Credit Rating Requirements for Irish Funds and ISE Listed Funds and UCITS V Update
In a letter dated 29 June 2012, available here, the Central Bank of Ireland (“CBI”) addressed industry concern about the recent credit rating downgrades of financial institutions by Moody's Investor Services. Given the potential impact this may have on regulated investment funds, the CBI has set out its views regarding inadvertent breaches of credit rating requirements, as follows:
1. The CBI's UCITS and Non-UCITS series of Notices and Guidance Notes prescribe rating requirements for counterparties to:
(a) over-the-counter (“OTC”) derivative transactions;
(b) efficient portfolio management techniques including stock lending and repurchase transactions; and
(c) prime brokerage arrangements, with Irish regulated investment funds.
2. The credit ratings referred to in the CBI’s Notices are Standard and Poor’s short term ratings. An equivalent rating for the purposes of the Notices is one which has been provided by an internationally recognised rating agency and which is deemed equivalent, by the investment fund, to the rating stipulated in the Notice. An implied rating arises, in the normal course, where a decision on an unrated entity is made by the investment fund on the basis of the relationship between an issuer and its rated parent, or where an issuer has a senior debt/long term rating but no short term rating.
3. In light of recent credit rating downgrades it is possible that some regulated funds may inadvertently breach the CBI's requirements. In these circumstances, the directors of the investment company/management company/general partner (“the Directors”) and the trustee must consider the issues arising, including their obligations to act in the best interests of the investors. They should, as is required in the case of an inadvertent breach of any regulatory requirement, adopt as a priority objective the remedying of that situation over a reasonable timeframe, taking account of those interests. The Directors or trustee must continue to actively monitor the credit worthiness of the counterparty by conducting internal ratings assessments on behalf of the investment fund. A decision to remain contracted to counterparty inadvertently in breach of the CBI's rating requirements should be supported by an internal rating assessment undertaken on behalf of the investment fund. The CBI expects to be informed of any breach and the remediation plan made necessary by a counterparty downgrade and the rationale for that proposed approach.
4. In a new development for prime brokerage arrangements, without any intention to pre-empt the decision of the directors of the Directors or trustee, the CBI would, in principle, and taking section 3 of Guidance Note 2/11 into account, permit that, in the event of a downgrade of the credit rating to not below A-2, or equivalent, the relationship between the prime broker and the authorised investment fund remain in place where net exposure of the fund to the prime brokers is maintained at less than 40% of net asset value (or 20%/30% in the event that the Irish regulated investment fund is a professional investor fund).
5. Finally, the CBI points out that Irish regulated investment funds entering into new OTC derivative transactions, efficient portfolio management techniques or prime brokerage arrangements must adhere to the requirement of the CBI's Notices and Guidance Notes.
The new development whereby the CBI will permit a prime broker relationship to remain in place in the event of a credit rating downgrade to not below A-2, or equivalent, (provided the exposure limits outlined above are met), will be of benefit to investment funds with multiple prime broker relationships and may be a useful trigger for directors of the investment company/management company/general partner to consider adding additional prime brokers to mitigate credit rating downgrade risk.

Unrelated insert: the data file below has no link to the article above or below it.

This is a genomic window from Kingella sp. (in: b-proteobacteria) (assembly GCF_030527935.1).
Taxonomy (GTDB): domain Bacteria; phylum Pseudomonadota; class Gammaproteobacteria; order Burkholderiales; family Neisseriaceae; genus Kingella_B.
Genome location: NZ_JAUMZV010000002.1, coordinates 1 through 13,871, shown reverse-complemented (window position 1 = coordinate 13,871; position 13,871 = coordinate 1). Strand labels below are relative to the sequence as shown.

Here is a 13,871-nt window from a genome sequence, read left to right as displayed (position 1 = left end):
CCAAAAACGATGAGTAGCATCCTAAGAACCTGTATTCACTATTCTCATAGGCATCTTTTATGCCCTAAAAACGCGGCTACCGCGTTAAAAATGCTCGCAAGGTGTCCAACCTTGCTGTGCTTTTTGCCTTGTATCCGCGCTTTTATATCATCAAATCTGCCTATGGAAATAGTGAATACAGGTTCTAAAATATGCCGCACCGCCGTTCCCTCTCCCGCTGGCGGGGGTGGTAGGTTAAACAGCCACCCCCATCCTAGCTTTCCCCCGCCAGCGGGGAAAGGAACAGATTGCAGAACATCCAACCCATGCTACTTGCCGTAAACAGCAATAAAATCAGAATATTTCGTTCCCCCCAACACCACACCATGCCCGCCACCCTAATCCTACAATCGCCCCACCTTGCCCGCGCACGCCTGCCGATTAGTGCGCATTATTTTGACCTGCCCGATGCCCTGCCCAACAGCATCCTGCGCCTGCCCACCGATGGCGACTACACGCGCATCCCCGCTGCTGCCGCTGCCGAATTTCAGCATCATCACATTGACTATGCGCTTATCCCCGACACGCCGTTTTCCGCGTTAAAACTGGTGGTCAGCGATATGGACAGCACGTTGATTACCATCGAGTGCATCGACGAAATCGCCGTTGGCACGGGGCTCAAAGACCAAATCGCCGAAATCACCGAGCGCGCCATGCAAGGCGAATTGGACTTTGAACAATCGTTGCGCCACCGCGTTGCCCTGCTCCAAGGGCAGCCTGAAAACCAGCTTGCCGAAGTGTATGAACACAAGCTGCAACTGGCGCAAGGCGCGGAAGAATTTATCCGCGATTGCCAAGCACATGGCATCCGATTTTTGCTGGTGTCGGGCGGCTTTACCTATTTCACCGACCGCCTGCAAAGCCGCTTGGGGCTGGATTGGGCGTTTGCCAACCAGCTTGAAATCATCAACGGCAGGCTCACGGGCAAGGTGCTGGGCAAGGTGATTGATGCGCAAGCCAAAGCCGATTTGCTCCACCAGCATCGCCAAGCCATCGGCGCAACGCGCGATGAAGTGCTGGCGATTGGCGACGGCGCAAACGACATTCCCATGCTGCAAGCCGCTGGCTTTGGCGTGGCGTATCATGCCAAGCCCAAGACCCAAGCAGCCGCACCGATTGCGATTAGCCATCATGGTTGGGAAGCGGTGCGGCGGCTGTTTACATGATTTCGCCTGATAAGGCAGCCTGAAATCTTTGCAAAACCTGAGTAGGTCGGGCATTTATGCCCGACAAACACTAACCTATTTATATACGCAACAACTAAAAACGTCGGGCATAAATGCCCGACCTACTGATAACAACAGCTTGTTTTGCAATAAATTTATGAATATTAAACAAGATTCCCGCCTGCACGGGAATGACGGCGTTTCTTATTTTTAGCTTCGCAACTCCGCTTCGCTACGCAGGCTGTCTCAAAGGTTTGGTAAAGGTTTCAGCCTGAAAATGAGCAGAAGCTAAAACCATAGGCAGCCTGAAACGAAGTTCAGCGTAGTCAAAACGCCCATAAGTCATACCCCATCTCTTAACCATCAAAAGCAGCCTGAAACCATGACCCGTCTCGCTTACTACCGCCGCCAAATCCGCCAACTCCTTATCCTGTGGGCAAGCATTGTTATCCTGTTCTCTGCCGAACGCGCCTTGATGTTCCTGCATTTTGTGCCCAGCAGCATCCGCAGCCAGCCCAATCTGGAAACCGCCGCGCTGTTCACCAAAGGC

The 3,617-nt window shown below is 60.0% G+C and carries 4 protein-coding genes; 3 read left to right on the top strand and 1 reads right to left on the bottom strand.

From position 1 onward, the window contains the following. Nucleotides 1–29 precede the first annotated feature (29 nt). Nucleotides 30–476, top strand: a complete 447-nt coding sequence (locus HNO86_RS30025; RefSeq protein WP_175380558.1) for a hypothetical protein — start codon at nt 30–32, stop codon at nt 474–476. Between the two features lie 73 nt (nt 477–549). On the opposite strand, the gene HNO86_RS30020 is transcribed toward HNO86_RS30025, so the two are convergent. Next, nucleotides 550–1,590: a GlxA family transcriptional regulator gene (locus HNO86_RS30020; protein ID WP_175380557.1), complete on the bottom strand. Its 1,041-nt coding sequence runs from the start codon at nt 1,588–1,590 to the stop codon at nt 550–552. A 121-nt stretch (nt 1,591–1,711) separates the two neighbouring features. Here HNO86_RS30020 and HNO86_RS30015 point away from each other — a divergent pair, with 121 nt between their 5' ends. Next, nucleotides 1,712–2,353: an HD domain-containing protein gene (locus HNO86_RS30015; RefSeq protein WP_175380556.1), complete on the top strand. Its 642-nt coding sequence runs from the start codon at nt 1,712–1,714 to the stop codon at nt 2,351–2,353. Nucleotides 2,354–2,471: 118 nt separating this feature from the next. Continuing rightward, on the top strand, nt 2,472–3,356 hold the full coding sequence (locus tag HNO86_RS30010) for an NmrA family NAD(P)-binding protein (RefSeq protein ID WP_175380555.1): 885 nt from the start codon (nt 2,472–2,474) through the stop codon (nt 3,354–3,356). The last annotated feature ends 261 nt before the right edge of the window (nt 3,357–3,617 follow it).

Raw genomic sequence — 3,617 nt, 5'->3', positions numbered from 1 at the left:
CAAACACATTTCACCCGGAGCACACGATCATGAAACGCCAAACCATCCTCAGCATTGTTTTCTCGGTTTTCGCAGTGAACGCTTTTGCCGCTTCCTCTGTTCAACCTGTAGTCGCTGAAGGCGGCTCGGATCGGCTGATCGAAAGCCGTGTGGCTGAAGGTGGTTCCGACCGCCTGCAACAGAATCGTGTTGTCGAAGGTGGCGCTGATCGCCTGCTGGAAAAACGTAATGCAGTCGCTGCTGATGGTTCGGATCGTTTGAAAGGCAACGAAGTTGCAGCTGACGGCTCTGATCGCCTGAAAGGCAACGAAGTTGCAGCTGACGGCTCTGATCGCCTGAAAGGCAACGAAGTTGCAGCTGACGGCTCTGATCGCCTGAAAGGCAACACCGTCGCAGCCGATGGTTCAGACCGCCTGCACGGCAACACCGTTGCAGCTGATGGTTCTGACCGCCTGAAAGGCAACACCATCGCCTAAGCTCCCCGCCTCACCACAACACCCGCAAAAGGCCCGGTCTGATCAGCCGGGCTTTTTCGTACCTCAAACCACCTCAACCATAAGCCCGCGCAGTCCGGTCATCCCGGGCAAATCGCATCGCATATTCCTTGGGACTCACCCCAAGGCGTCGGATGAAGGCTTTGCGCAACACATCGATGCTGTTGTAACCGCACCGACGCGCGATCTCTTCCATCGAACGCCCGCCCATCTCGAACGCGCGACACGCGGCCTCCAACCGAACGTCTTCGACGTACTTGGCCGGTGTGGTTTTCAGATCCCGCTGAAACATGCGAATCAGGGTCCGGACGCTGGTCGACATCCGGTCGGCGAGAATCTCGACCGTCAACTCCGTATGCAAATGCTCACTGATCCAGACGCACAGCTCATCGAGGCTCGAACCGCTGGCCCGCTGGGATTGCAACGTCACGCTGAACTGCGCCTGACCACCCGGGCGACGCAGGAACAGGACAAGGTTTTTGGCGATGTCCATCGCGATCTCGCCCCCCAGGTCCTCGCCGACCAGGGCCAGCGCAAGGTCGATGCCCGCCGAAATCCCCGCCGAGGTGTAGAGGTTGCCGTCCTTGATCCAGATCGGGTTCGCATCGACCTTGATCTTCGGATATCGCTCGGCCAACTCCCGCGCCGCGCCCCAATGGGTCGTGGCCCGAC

Separately, as at the date hereof, the Irish Stock Exchange (“ISE”) credit rating requirements have not currently changed in light of the CBI letter. As long as one of the credit rating agencies rate any prime broker/counterparty at a minimum of: P-1 by Moody's, A-1 by Standard & Poor's or F1 by Fitch for short term debt, the ISE will take the higher of the three credit ratings or the credit rating of the parent company if a subsidiary acts as prime broker/counterparty.
It is not currently clear what action the ISE will take if the credit rating falls below these levels or if the short term credit rating falls below P-2 by Moody's, A-2 by Standard & Poor's or F2 by Fitch for funds listed on the ISE with maximum exposure to a prime broker limited to 40% of the net asset value of the fund. It is our understanding that the ISE will view each downgrade on a case by case basis.
This is a welcome albeit small step by the CBI which does not represent a significant development in this area. Credit rating downgrades may still present regulatory issues for Irish regulated funds using prime brokers and OTC counterparties - over and above any commercial factors associated with such downgrades that Irish regulated funds still need to consider.
UCITS V Update
On 3 July 2012, the European Commission published its legislative proposal for UCITS V in the form of a draft directive. The directive sets out proposed changes to the UCITS depositary function and UCITS manager’s remuneration and proposes the empowerment of Member States’ competent authorities with investigative powers and administrative sanctions.
Whilst the European Commission has not proposed a consultation process in respect of the draft directive, available here, Maples is represented on the UCITS V Taskforce of the IFIA which is charged with responding to the European Commission with industry comments on this legislative proposal. On that basis, please feel free to provide your comments on the draft directive to us.